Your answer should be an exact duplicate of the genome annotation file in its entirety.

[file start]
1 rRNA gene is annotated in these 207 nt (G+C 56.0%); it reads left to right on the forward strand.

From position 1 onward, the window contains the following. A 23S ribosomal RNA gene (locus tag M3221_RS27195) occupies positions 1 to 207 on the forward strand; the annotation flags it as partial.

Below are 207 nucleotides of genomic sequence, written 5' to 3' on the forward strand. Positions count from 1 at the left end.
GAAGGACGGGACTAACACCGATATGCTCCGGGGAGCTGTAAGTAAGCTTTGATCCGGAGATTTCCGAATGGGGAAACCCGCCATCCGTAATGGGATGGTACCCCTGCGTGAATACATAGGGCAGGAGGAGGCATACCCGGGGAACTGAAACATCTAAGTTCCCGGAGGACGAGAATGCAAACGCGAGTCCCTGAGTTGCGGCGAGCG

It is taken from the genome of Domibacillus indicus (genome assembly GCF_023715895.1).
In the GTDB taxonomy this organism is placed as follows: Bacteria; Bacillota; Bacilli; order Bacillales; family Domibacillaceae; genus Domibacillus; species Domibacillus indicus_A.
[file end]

1 rRNA gene is annotated in these 207 nt (G+C 56.0%); it reads left to right on the forward strand.

From position 1 onward, the window contains the following. A 23S ribosomal RNA gene (locus tag M3221_RS27195) occupies positions 1 to 207 on the forward strand; the annotation flags it as partial.

Below are 207 nucleotides of genomic sequence, written 5' to 3' on the forward strand. Positions count from 1 at the left end.
GAAGGACGGGACTAACACCGATATGCTCCGGGGAGCTGTAAGTAAGCTTTGATCCGGAGATTTCCGAATGGGGAAACCCGCCATCCGTAATGGGATGGTACCCCTGCGTGAATACATAGGGCAGGAGGAGGCATACCCGGGGAACTGAAACATCTAAGTTCCCGGAGGACGAGAATGCAAACGCGAGTCCCTGAGTTGCGGCGAGCG

It is taken from the genome of Domibacillus indicus (genome assembly GCF_023715895.1).
In the GTDB taxonomy this organism is placed as follows: Bacteria; Bacillota; Bacilli; order Bacillales; family Domibacillaceae; genus Domibacillus; species Domibacillus indicus_A.